NATO keeps the peace in Europe

The EU has been a consequence, not a cause of European peace. Yet, ludicrously, the Prime Minister recently tried to assert that leaving the European Union could lead to World War Three. There are many things wrong with this bizarre statement, let alone the distrust the Prime Minister seems to betray for those who are currently our partners as EU member states.

But the important fact is that it is NATO, not the EU, that has been the guarantor of peace in Europe for the last half-century. Claims to the contrary are “mystifying” in the words of David Abulafia, Professor of History at Cambridge University.

In the first place, the EU’s predecessor, the European Coal and Steel Community was only founded in 1951, immediately begging the question of how peace was preserved in the six years since 1945 if there was no supranational body in charge. Certainly the Coal and Steel Community was intended to entwine France and Germany so closely as to deter future war, but given that Germany was fragmented and occupied until Berlin’s reunification, this deterrent was military as well as economic.

One must understand that a huge tension existed in Germany between East and West for many years, a tension that the Coal and Steel Community did almost nothing to reduce. What prevented tension escalating into war was NATO and the continued presence of a nuclear deterrent which gave the alliance its strength.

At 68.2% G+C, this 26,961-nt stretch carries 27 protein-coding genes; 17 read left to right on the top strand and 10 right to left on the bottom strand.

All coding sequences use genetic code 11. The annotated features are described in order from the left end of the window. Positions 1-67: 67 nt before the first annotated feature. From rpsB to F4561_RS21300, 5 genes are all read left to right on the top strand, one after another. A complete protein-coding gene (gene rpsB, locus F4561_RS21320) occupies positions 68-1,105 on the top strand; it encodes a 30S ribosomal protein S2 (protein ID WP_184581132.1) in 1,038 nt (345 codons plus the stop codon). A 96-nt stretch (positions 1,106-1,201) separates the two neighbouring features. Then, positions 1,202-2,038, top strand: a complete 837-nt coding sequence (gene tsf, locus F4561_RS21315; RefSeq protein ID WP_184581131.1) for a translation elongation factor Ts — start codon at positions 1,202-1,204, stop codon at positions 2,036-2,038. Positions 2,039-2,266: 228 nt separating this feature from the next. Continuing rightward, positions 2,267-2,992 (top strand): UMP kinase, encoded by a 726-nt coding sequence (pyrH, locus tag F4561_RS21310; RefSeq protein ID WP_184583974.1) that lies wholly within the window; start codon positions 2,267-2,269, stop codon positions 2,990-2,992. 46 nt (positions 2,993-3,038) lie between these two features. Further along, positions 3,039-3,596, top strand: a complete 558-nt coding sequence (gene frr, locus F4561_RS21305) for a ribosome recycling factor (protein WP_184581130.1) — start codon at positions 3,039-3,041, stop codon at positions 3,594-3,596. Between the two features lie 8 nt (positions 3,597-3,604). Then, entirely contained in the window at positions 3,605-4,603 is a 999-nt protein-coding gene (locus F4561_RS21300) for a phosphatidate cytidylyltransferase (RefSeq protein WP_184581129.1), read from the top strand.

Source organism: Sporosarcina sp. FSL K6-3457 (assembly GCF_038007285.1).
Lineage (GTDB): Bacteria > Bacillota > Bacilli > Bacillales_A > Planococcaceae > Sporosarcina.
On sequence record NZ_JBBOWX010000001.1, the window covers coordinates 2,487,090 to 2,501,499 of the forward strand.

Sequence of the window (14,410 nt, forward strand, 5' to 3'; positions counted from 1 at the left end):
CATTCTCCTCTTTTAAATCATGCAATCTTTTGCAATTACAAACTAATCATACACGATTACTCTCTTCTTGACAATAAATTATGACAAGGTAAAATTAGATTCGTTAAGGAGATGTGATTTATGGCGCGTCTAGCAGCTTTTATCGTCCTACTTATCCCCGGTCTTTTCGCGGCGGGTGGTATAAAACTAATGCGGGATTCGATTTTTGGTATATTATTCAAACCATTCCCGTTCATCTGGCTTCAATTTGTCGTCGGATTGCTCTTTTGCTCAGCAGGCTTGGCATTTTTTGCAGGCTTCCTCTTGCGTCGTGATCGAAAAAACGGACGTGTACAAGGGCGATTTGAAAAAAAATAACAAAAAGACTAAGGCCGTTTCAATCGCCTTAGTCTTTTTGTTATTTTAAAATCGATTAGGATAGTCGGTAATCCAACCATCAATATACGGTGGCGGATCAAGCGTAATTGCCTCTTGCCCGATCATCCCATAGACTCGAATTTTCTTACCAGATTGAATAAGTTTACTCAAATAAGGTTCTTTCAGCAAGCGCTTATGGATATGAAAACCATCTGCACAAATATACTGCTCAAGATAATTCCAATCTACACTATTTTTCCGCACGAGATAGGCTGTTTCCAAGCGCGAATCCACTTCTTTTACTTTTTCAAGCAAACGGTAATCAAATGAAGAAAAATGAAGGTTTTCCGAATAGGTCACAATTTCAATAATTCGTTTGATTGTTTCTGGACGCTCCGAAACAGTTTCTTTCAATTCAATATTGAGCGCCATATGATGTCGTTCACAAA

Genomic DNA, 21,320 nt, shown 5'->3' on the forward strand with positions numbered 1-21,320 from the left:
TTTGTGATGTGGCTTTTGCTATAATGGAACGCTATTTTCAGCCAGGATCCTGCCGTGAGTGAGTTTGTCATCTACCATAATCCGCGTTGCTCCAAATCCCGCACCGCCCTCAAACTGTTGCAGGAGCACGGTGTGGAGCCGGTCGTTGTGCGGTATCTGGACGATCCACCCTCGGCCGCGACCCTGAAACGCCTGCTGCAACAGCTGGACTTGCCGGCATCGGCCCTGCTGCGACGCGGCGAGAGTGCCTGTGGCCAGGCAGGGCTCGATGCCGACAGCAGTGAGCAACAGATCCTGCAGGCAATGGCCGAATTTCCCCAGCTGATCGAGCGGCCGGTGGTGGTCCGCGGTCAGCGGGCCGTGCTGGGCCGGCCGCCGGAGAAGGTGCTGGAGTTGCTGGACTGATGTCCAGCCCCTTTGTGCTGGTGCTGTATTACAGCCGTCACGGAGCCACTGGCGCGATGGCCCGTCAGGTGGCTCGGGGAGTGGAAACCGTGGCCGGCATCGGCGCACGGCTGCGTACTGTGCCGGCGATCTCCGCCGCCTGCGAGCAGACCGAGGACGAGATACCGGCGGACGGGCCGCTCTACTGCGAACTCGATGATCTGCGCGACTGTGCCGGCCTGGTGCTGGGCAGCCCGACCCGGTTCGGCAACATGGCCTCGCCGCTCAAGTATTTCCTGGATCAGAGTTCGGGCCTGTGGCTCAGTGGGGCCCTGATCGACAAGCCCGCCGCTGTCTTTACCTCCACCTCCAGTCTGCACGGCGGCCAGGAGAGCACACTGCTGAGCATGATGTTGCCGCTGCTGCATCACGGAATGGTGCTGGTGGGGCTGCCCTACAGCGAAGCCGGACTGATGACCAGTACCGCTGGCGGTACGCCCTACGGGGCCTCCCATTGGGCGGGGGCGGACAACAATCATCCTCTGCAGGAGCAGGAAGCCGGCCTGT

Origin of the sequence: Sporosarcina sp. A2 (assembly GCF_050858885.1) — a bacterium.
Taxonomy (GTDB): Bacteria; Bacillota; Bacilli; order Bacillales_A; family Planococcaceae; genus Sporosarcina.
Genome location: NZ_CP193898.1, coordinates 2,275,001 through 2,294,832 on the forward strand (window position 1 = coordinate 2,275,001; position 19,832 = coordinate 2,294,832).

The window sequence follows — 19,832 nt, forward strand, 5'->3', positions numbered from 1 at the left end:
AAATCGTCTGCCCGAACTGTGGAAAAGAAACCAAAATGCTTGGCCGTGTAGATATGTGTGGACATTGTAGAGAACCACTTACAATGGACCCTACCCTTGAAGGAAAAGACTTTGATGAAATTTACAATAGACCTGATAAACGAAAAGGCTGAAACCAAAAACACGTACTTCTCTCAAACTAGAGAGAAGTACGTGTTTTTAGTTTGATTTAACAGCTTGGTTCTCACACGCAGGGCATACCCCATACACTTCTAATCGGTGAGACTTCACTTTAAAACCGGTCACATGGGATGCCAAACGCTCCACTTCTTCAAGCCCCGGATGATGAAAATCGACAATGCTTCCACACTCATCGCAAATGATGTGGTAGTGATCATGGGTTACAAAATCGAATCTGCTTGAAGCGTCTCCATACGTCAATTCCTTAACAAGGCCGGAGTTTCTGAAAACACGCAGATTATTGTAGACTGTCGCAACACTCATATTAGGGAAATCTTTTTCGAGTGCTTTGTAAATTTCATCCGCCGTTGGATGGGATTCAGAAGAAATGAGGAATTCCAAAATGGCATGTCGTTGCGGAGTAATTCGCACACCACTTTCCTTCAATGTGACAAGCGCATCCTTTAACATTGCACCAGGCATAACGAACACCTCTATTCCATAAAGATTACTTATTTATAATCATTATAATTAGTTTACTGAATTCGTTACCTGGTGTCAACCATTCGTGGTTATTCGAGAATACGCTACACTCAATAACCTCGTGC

It makes much more sense to see the EU and its predecessors as a consequence of the peace in Europe between World War Two and the onset of the Cold War rather than a cause. With the security afforded by NATO and economic assistance provided by the Marshall Plan, the Western Europeans could go about rebuilding their economies, with no means and no desire for further hostilities among themselves.

However, whether the EU and NATO are travelling in the same or divergent directions is the new question we have to ask. The EU’s insistence on planning its own army (as mentioned in reputable papers here and here) poses a distinct danger to European stability if its record is anything to go by, with the EU falling at a number of hurdles in the past  when it has tried operations of its own, finally having to give way to NATO to solve the crisis.

Balkans conflicts 1991-2013

When Yugoslavia collapsed, the United States was initially happy to see the problem as a European one, best solved by European nations. But the EU was paralysed by the differing opinions of its members towards the newly-forming states and the outcome was a chaotic and ineffective mess. Serbia was allowed to trample unchecked until NATO stepped in with military force to push Serbian troops back.

Albania 1997

The south of the country saw protests initially against Pyramid selling that deteriorated into ethnic violence. The UN authorised NATO to launch Operation Sunrise which calmed the situation and restored order.

The recent migration crisis in the Mediterranean

NATO’s Aegean operation is policing the Mediterranean and aiming to deter people smugglers from attempting the passage across. The EU has failed to do this itself and some member states seem to have a policy of inviting more to make the dangerous crossing.

You can read more about the EU, NATO and the historical background to these points here.